The Bewilderness of Lions
by Ted Kosmatka
Caitlin was six when she learned the truth of ants.
There were three different kinds in the yard behind her house. Big black ones that crawled amid the woodpile; small brown ones, hardly bigger than fleas, which streamed in formation across the cement patio; and small red ones that scavenged near the great oak.
She surveyed the yard carefully and made a map with crayons and paper, marking out just where each kind lived. Sometimes her brother’s screams interrupted her work, coming from inside the house—the thud of a knocked over chair, the crash of a broken dish. She’d sit in the grass and look up at the big blue house and wait for silence to take hold again.
She imagined the different ants were all neighbors, like the Goldbergs from up the street, and they might call on each other from time to time. The entrance to the red ants’ home was a small mound several inches high through which the tiny crimson insects flowed in constant procession. One day, she found a big black ant on the picnic table and picked it up. Dark and glossy, long as her thumbnail. She could feel its weight on her delicate six-year-old skin, crawling from her palm to the back of her hand. “I’ll name you Anop,” she told it, because it was the first name that rose to mind.
On a whim, she walked to the other side of the yard and placed the black ant near the red ants’ nest. “Time for a visit,” she said.
The response was immediate. Red ants poured out of their nest and swarmed over the intruder. They bit off its antennae. They bit off its legs. They killed it.
When she looked up from the slaughter, she saw her yard with different eyes. Her map took on new meaning as the world seemed to shift beneath her feet. It had been going on for some time, she realized, and she was only just discovering it. It shocked her that such a thing was possible. Silent, invisible.
A secret war right under their noses.
* * *
“These numbers can’t be right.”
“I double-checked them,” Caitlin said. They passed through the second security checkpoint, her sensible heels clicking across the ornate marble floor. These old time Washington buildings had a fetish for marble. She was sweating in her best business suit, trying to keep up with the man who strode beside her. The air conditioner was having trouble keeping up with the D.C. summer, and the halls were stifling. Her contact scowled but didn’t slow his pace.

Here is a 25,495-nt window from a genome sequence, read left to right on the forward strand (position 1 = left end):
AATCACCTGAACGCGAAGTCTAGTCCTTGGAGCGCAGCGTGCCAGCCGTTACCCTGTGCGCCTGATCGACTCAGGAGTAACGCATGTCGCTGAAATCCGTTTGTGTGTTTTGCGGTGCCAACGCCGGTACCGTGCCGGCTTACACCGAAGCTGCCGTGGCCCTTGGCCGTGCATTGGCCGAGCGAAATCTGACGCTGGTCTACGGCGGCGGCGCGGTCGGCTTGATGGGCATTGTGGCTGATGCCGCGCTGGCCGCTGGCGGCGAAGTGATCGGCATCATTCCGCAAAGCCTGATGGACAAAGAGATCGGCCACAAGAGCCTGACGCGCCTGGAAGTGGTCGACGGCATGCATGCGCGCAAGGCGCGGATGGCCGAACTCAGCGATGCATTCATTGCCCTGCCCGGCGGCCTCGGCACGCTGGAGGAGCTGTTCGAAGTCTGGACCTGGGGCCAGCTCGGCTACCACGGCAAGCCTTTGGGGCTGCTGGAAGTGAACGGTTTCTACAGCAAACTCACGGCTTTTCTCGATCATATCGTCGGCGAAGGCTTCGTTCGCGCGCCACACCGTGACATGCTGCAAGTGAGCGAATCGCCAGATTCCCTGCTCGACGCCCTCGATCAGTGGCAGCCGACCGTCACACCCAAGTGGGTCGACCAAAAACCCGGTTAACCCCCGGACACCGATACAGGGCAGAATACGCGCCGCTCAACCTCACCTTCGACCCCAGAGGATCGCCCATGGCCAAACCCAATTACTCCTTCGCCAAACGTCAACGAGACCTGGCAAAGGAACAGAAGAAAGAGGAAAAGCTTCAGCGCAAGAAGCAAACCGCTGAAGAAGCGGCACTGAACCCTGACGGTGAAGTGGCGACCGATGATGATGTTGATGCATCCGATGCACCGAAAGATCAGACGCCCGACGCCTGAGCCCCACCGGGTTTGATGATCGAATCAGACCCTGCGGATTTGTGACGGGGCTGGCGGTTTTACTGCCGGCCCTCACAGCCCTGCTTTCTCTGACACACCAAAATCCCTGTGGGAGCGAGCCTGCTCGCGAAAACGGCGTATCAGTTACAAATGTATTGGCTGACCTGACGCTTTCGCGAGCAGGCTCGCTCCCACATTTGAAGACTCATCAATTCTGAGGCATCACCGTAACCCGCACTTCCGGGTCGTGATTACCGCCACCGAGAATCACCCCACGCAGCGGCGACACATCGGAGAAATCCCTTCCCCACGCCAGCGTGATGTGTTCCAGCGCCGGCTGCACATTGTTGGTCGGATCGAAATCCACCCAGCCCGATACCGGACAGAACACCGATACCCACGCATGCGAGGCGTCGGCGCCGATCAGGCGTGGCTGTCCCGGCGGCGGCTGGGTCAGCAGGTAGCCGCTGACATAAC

“Double-check them again,” he said.
“I can’t give them numbers like this.” He barely glanced at her. He was a foot taller. Expensive suit.
“Because they have no basis in reality.”
She was trying to decide if he despised her, or if this was his general personality. It took energy to actively despise someone, and she wasn’t sure she was worth it to him.
They passed through the final security checkpoint and Caitlin flashed the badge that hung from a lanyard around her neck. They entered the conference room, and a dozen men sat around the table. Men in ties. Men with wild hair who looked like they hadn’t slept. Some with familiar faces, though she couldn’t place the names. Fundraisers, consultants, advisors—all of them talking and gesturing with their hands as they spoke.
The campaign manager stood at the end of the table—a florid, thickset man with a neck like a bull. He was maybe 6’1”, 240, awkwardly big in white shirt and tie, sleeves rolled up. He alone wasn’t talking, and his eyes found hers across the table. She looked away.
“I tested and double tested,” she whispered to her contact, as they took their seats. “The raw data is in the report.”
He gripped the copy of her report in his hand. Squeezed into a fist.
“Say nothing,” he said. “Don’t speak.”
“What if he asks me directly?”
He put his hand on top of hers—not a gesture of warmth, but of control. “This isn’t what we hired you for,” he said.
“It is exactly what you hired me for,” she said, and added in her mind, even if you don’t like it.
* * *
Senator Sloan came in with an entourage and took the last remaining seat at the table. His handlers gathered near the door, as if sealing the room off from the world, and here, at last, there were women. Two of them, along with several other men of varying ages and ethnicities, carrying bags, or clipboards, or Blackberries. The senator wore track pants with a gray sweater—like this meeting was just a stop off, not his destination. That was the defining feature of politicians, she found. They were always on their way to somewhere else. To other parties, to speeches, to campaign dinners. To higher offices. Or sometimes out the door. Some elections were lost, after all. And sometimes the leaving was even less stately. Sometimes the end, when it came, came in disgrace.
The campaign manager cleared his throat. “Let’s get started,” he said. The babble quieted around the room.
“We’ll start with the numbers,” he said and pointed across the table.